Smartphones can't get any bigger. Talking on today's 5-inch-plus models borders on trying to hold a small tablet up to the side of your head. So what's a phone manufacturer to do to differentiate its phones from all the others? Bend them! These new curved phones might seem gimmicky, but if early models catch on, they'll become the next hot commodity.
LG and Samsung are first to market with their curved mobile devices, the G Flex and the Galaxy Round, the latter of which is only available in South Korea. While we're glad they're not evangelizing even bigger phones, we're still left pondering the practicality of a phone with a curve in it.
So what is the deal with these new phones? Does their unusual shape actually make the phone better to use, or is it all just a marketing ploy to sell more devices? We talked to the experts to find out whether curved smartphones really have a place in your pocket.
Two phones, both curved
Samsung and LG are currently the only mobile manufacturers that sell smartphones with curved displays, and they have entirely different design approaches. LG's 6-inch G flex is curved vertically, while Samsung's 5.7-inch Galaxy Round is curved horizontally. Also, while both display components are technically flexible displays, they're actually placed underneath a curved panel of glass. If you delve into the nitty gritty of specifications, you'll notice that the Galaxy Round is basically a tuned-up version of Samsung's phablet-sized Galaxy Note 3, while the G Flex is a rounder LG G2 smartphone, complete with volume and power buttons on the backside. Both displays are OLED.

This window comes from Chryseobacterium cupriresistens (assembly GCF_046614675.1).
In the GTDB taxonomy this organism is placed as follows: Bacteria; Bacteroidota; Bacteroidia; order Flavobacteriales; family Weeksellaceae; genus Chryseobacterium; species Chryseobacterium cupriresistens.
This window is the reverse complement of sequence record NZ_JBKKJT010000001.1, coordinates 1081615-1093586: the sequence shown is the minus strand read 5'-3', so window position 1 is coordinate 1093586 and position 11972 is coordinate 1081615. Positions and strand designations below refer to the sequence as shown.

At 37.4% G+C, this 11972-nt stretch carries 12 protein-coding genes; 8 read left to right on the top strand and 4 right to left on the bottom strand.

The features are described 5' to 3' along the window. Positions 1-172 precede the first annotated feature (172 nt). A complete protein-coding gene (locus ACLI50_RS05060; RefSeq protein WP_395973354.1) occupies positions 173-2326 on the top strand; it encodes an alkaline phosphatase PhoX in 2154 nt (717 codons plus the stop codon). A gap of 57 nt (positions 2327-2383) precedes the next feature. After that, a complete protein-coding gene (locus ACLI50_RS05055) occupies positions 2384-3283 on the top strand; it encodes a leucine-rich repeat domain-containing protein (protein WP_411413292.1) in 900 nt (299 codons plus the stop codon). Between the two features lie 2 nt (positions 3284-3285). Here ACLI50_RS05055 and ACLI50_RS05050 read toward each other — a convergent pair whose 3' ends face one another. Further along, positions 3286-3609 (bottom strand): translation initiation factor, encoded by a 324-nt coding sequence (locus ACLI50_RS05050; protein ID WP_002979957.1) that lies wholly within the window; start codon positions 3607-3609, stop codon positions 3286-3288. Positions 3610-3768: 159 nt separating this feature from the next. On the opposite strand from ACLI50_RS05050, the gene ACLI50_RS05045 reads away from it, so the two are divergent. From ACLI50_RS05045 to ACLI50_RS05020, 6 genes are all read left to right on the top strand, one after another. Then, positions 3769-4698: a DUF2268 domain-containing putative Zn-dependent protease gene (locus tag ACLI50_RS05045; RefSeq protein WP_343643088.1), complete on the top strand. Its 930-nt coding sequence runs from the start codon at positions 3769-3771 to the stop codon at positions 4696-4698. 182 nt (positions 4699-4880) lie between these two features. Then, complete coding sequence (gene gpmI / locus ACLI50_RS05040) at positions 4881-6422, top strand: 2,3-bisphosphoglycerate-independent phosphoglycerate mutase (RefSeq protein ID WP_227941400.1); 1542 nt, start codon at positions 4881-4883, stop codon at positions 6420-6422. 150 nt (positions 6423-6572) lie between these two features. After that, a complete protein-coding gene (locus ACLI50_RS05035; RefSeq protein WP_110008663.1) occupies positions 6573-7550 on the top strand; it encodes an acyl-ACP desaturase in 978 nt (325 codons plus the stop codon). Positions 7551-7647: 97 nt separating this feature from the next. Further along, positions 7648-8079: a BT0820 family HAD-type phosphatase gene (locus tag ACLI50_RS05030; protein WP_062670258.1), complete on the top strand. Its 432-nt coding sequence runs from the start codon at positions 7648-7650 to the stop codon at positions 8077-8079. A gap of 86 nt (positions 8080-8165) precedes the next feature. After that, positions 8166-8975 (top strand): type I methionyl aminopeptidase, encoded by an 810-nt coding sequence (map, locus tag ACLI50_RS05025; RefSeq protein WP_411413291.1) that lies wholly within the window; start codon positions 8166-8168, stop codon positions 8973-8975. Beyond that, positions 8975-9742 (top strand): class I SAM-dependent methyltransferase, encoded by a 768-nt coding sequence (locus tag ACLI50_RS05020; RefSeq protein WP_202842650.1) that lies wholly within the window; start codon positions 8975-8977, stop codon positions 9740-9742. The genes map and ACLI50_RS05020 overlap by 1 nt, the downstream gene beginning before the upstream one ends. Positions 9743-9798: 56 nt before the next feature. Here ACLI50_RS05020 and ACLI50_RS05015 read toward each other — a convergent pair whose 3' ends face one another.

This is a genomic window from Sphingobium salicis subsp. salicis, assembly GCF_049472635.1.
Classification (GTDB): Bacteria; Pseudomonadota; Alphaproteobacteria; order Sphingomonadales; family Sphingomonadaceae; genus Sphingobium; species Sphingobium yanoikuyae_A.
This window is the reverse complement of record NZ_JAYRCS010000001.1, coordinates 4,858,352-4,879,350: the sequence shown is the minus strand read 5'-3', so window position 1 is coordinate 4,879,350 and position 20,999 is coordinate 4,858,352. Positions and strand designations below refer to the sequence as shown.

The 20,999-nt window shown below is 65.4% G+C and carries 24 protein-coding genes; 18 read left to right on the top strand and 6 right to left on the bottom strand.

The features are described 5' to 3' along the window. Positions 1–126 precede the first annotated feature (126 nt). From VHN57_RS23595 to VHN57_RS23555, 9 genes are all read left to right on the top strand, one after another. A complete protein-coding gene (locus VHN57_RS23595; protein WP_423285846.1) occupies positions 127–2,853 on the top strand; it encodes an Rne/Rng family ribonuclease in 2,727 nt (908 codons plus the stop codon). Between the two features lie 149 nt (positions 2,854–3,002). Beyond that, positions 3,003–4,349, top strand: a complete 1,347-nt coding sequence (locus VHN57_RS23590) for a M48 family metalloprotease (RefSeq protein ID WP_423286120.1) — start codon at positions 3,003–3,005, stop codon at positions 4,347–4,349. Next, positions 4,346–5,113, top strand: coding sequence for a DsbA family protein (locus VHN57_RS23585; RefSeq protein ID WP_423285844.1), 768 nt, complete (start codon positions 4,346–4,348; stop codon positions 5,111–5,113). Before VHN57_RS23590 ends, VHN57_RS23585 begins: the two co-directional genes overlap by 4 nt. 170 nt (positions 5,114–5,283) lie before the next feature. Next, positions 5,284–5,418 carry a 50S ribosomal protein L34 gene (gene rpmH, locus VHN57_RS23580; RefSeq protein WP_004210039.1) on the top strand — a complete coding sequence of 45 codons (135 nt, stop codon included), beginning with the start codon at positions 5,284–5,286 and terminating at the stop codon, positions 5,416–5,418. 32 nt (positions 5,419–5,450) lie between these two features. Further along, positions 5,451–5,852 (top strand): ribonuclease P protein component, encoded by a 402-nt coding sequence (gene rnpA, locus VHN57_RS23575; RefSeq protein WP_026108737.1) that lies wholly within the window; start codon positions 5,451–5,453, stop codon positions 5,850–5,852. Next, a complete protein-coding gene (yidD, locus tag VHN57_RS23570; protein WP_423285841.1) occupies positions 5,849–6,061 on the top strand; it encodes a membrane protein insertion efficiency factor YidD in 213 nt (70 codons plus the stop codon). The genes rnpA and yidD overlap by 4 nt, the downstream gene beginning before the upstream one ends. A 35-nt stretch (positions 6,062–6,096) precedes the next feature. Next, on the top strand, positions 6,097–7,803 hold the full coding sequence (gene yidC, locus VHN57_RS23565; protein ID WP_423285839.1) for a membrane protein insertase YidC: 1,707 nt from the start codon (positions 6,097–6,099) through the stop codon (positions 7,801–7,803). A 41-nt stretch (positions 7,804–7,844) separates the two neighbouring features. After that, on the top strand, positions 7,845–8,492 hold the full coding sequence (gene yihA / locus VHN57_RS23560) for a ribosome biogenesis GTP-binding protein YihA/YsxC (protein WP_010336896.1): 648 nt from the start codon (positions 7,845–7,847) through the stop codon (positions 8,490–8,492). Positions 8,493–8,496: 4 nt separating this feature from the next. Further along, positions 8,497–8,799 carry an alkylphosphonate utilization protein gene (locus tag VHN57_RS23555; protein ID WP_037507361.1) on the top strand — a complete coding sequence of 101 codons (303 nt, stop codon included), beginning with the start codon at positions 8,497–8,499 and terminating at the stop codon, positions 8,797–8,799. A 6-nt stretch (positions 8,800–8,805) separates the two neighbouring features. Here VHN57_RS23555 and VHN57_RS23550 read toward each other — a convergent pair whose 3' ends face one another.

Do curved phones fit your face better?
Remember what talking on the phone was like? Smartphones have been long advertised as app-based mini computers, with the voice functionality taking a backseat, but LG says it curved the G Flex specifically to fit the shape of the average person's face — just like a regular phone. "The average length of a person's cheek is 107.97mm," wrote Kwan-woo Park, Team Leader for the G Flex Product Planning team, in an email interview. "We curved each end of the phone to suit this measurement and reduced the distance between one's mouth to the microphone." The bend in the phone also helps solves the problem that many large-sized phones have: being too big to talk on. Rather than position the mouthpiece against the side of the chin, which is what usually happens with a smartphone larger than 5.5-inches, the curved body is meant to help position the mouthpiece by your mouth.
For comparison's sake, the G Flex is 22mm longer than its predecessor, the G2. I held the G Flex up to make a call and while the bottom of the handset was technically closer to my mouth, it shot past my chin. It's possible that my head size isn't the one that LG intended for its handset, but the G2 felt much more comfortable to hold, regardless.
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